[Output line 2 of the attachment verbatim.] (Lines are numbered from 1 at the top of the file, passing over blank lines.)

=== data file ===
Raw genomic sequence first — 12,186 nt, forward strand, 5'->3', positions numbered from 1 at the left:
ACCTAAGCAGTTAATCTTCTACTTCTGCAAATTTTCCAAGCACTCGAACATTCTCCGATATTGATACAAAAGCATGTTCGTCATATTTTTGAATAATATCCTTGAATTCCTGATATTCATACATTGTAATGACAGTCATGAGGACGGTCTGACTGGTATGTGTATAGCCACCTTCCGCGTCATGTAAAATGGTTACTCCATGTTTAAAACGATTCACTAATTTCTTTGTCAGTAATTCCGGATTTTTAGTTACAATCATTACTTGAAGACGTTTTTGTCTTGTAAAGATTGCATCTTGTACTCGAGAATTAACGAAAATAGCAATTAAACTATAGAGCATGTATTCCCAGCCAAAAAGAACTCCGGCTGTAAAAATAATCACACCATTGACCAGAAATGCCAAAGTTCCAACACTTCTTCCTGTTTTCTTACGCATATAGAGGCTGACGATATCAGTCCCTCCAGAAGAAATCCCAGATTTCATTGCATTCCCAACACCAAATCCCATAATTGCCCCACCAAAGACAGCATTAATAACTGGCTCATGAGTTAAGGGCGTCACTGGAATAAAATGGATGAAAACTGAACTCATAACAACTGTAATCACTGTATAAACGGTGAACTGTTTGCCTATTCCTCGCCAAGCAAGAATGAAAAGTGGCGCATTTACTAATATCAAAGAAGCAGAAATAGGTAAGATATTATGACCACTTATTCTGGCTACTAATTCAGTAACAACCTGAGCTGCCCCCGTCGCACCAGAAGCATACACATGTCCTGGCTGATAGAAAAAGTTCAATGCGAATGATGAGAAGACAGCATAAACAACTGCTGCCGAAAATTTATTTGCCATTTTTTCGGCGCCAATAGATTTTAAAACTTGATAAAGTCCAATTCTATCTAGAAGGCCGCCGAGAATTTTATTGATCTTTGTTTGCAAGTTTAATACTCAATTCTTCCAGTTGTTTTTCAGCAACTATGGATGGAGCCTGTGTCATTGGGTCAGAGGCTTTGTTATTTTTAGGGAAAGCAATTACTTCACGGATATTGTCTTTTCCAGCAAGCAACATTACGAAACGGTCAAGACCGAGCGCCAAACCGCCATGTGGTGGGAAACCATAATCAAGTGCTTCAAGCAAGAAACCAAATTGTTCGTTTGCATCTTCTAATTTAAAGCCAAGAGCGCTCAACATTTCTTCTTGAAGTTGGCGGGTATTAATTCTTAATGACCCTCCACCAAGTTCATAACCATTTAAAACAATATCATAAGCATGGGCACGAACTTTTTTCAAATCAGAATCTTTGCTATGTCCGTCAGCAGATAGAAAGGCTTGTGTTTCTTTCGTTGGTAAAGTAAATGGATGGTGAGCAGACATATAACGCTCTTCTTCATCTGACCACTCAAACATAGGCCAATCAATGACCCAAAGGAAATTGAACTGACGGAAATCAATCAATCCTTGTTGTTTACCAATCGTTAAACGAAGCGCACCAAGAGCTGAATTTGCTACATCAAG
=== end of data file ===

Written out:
ACCTAAGCAGTTAATCTTCTACTTCTGCAAATTTTCCAAGCACTCGAACATTCTCCGATATTGATACAAAAGCATGTTCGTCATATTTTTGAATAATATCCTTGAATTCCTGATATTCATACATTGTAATGACAGTCATGAGGACGGTCTGACTGGTATGTGTATAGCCACCTTCCGCGTCATGTAAAATGGTTACTCCATGTTTAAAACGATTCACTAATTTCTTTGTCAGTAATTCCGGATTTTTAGTTACAATCATTACTTGAAGACGTTTTTGTCTTGTAAAGATTGCATCTTGTACTCGAGAATTAACGAAAATAGCAATTAAACTATAGAGCATGTATTCCCAGCCAAAAAGAACTCCGGCTGTAAAAATAATCACACCATTGACCAGAAATGCCAAAGTTCCAACACTTCTTCCTGTTTTCTTACGCATATAGAGGCTGACGATATCAGTCCCTCCAGAAGAAATCCCAGATTTCATTGCATTCCCAACACCAAATCCCATAATTGCCCCACCAAAGACAGCATTAATAACTGGCTCATGAGTTAAGGGCGTCACTGGAATAAAATGGATGAAAACTGAACTCATAACAACTGTAATCACTGTATAAACGGTGAACTGTTTGCCTATTCCTCGCCAAGCAAGAATGAAAAGTGGCGCATTTACTAATATCAAAGAAGCAGAAATAGGTAAGATATTATGACCACTTATTCTGGCTACTAATTCAGTAACAACCTGAGCTGCCCCCGTCGCACCAGAAGCATACACATGTCCTGGCTGATAGAAAAAGTTCAATGCGAATGATGAGAAGACAGCATAAACAACTGCTGCCGAAAATTTATTTGCCATTTTTTCGGCGCCAATAGATTTTAAAACTTGATAAAGTCCAATTCTATCTAGAAGGCCGCCGAGAATTTTATTGATCTTTGTTTGCAAGTTTAATACTCAATTCTTCCAGTTGTTTTTCAGCAACTATGGATGGAGCCTGTGTCATTGGGTCAGAGGCTTTGTTATTTTTAGGGAAAGCAATTACTTCACGGATATTGTCTTTTCCAGCAAGCAACATTACGAAACGGTCAAGACCGAGCGCCAAACCGCCATGTGGTGGGAAACCATAATCAAGTGCTTCAAGCAAGAAACCAAATTGTTCGTTTGCATCTTCTAATTTAAAGCCAAGAGCGCTCAACATTTCTTCTTGAAGTTGGCGGGTATTAATTCTTAATGACCCTCCACCAAGTTCATAACCATTTAAAACAATATCATAAGCATGGGCACGAACTTTTTTCAAATCAGAATCTTTGCTATGTCCGTCAGCAGATAGAAAGGCTTGTGTTTCTTTCGTTGGTAAAGTAAATGGATGGTGAGCAGACATATAACGCTCTTCTTCATCTGACCACTCAAACATAGGCCAATCAATGACCCAAAGGAAATTGAACTGACGGAAATCAATCAATCCTTGTTGTTTACCAATCGTTAAACGAAGCGCACCAAGAGCTGAATTTGCTACATCAAG